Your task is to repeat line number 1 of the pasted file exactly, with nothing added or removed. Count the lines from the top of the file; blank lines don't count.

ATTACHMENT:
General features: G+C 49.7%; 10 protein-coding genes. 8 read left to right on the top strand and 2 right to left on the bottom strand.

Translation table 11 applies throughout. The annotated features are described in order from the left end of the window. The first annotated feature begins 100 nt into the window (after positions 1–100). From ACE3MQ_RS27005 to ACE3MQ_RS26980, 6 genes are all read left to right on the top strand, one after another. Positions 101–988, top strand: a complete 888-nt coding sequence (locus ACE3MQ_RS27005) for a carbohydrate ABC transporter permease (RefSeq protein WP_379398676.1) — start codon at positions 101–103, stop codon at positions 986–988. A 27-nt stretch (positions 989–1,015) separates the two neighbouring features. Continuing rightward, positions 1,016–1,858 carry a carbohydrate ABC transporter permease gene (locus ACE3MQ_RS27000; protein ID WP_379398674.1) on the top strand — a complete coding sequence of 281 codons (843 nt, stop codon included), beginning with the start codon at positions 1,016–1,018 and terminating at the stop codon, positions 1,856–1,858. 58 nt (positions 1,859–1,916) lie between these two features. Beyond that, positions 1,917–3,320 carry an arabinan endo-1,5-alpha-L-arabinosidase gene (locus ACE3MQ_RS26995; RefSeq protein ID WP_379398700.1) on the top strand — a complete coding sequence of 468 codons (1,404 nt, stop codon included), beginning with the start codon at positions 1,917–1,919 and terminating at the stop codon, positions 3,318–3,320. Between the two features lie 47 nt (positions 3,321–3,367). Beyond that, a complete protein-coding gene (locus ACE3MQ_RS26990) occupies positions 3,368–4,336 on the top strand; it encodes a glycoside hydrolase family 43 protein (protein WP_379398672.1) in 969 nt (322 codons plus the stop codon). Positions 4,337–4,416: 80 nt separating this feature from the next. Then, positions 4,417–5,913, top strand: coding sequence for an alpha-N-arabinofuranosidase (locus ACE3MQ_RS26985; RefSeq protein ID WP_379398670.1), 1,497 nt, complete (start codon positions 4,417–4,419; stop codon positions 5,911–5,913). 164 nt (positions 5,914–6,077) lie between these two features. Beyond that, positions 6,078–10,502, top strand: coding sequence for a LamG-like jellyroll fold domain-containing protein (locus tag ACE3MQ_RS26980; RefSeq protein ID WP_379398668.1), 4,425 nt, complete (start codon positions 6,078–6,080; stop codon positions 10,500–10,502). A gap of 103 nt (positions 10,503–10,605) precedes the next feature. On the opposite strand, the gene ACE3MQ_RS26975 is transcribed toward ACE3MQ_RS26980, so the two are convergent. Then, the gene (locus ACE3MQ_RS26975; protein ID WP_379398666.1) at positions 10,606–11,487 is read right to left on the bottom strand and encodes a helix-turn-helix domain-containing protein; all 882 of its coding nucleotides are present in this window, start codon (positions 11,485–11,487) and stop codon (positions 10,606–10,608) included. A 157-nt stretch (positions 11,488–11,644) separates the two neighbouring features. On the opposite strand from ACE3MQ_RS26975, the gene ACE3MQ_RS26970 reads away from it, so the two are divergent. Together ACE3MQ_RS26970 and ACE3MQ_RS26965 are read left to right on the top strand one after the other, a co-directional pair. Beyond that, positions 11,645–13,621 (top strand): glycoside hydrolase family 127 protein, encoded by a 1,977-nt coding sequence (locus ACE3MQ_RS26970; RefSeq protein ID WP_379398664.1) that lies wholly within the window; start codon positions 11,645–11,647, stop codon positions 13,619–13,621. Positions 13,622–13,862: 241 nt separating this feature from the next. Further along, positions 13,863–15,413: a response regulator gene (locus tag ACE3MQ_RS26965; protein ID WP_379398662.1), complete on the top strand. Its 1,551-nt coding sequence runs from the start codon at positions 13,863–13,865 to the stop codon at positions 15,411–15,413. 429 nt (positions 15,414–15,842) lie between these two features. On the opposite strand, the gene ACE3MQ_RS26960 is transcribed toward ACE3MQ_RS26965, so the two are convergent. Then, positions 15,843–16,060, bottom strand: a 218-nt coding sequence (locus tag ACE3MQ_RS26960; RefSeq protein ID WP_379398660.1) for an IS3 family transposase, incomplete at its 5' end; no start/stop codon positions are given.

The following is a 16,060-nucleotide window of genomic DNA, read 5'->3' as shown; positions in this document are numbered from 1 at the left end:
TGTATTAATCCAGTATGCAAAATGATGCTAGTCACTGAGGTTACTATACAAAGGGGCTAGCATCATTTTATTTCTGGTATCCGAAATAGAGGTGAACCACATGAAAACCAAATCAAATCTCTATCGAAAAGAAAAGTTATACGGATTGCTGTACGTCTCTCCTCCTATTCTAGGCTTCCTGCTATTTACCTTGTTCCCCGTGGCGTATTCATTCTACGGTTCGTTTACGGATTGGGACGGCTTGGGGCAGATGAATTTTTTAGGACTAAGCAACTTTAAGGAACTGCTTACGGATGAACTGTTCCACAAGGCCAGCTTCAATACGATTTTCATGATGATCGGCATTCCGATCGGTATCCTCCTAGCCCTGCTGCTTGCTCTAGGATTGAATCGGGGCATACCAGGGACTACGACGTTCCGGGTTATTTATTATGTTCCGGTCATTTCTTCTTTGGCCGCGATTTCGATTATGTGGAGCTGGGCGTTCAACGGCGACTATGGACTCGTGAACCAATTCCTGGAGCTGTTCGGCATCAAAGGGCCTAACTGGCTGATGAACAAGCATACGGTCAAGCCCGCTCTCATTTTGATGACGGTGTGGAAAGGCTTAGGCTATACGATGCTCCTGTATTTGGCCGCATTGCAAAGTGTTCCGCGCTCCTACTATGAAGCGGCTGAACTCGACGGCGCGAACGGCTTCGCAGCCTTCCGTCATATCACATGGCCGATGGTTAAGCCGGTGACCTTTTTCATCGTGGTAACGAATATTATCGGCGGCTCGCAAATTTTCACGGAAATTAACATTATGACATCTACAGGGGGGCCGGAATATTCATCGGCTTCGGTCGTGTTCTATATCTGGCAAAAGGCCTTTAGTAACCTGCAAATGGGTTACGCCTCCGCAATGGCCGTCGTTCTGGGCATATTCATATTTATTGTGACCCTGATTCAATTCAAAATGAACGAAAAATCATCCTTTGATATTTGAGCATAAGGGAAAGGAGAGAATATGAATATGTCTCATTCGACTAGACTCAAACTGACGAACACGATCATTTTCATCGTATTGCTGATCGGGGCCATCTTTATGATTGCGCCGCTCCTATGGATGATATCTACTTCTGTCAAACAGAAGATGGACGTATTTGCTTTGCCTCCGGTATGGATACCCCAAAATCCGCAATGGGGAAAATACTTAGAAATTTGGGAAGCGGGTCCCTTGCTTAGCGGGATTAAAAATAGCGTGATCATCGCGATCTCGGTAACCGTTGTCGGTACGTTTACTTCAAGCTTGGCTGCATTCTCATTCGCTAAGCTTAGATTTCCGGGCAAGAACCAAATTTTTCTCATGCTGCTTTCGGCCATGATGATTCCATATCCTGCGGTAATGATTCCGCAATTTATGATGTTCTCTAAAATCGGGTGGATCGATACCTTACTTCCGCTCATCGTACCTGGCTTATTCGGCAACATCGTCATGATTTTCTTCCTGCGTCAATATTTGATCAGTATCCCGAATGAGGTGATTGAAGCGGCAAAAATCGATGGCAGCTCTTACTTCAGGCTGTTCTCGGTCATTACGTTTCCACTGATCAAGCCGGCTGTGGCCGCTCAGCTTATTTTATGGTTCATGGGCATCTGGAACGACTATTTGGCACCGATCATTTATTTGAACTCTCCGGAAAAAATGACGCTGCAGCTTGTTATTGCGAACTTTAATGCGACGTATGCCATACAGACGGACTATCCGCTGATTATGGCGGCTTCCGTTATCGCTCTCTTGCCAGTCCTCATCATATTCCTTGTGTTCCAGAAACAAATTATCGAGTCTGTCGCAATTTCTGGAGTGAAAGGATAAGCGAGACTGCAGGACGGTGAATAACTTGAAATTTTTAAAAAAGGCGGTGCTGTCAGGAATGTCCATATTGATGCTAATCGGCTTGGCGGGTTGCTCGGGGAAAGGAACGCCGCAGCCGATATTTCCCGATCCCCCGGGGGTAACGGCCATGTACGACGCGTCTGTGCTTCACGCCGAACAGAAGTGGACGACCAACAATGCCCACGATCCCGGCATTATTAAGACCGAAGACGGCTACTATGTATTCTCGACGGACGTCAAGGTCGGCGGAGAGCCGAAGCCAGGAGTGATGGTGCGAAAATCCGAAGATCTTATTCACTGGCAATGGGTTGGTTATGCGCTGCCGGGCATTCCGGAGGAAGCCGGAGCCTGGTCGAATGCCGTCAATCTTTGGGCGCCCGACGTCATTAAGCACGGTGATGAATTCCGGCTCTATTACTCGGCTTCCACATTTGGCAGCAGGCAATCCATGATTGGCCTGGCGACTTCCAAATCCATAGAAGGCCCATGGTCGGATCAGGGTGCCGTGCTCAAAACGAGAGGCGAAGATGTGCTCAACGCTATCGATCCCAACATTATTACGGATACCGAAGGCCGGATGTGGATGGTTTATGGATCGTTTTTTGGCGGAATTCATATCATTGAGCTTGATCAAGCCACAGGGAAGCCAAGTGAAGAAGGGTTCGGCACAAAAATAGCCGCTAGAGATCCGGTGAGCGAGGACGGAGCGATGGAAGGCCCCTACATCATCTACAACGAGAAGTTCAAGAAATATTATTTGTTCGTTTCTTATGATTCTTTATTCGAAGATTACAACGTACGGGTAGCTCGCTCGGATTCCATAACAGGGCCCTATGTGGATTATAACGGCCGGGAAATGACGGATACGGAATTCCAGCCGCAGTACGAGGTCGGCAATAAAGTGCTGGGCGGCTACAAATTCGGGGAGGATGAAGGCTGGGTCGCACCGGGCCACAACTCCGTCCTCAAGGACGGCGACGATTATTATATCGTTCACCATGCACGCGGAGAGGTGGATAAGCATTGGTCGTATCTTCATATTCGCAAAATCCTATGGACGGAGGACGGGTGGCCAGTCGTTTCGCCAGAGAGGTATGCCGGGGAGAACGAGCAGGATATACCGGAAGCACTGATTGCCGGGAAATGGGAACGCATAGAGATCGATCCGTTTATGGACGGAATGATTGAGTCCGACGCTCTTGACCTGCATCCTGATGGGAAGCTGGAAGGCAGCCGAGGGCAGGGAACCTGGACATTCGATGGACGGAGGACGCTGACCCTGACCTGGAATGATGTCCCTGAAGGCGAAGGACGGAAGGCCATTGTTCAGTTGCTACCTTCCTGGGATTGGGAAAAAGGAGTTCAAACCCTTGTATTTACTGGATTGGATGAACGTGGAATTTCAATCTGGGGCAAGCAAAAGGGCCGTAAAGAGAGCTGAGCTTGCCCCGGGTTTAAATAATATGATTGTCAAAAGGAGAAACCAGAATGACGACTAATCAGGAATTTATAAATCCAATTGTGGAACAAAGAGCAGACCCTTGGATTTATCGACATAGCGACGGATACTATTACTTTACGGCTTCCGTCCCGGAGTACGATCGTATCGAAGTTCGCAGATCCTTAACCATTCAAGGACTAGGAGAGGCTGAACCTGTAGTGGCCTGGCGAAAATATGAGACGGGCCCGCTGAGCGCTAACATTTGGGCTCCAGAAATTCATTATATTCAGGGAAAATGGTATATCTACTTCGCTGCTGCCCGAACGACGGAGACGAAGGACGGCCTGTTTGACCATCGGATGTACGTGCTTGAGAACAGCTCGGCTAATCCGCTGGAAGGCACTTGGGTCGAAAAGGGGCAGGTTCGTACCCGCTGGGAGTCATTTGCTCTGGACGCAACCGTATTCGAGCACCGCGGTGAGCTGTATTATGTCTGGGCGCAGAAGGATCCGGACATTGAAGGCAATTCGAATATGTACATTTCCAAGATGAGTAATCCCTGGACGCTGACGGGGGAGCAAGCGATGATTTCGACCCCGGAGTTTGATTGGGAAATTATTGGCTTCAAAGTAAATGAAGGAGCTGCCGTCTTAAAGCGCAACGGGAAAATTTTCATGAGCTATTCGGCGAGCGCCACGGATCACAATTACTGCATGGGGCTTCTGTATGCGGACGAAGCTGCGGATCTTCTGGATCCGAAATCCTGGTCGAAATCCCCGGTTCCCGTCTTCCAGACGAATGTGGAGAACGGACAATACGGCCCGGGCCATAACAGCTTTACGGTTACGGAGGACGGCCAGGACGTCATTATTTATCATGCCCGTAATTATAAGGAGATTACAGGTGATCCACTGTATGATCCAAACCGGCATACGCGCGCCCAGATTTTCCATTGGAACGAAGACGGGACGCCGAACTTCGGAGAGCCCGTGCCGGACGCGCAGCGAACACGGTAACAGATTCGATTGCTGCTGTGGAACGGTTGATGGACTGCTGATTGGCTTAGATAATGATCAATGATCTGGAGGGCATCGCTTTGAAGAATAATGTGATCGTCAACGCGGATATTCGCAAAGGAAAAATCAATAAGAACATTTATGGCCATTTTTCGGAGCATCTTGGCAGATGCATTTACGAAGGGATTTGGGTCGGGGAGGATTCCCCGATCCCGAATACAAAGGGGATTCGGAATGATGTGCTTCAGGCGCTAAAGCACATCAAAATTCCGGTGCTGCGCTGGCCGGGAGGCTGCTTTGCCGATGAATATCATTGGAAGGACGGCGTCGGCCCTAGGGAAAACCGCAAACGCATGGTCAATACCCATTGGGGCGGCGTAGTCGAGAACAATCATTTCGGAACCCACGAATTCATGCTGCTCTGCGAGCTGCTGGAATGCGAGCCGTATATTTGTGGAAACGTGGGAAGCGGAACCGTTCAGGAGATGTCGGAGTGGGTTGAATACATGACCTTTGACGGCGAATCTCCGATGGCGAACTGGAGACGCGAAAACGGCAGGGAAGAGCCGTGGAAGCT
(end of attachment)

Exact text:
General features: G+C 49.7%; 10 protein-coding genes. 8 read left to right on the top strand and 2 right to left on the bottom strand.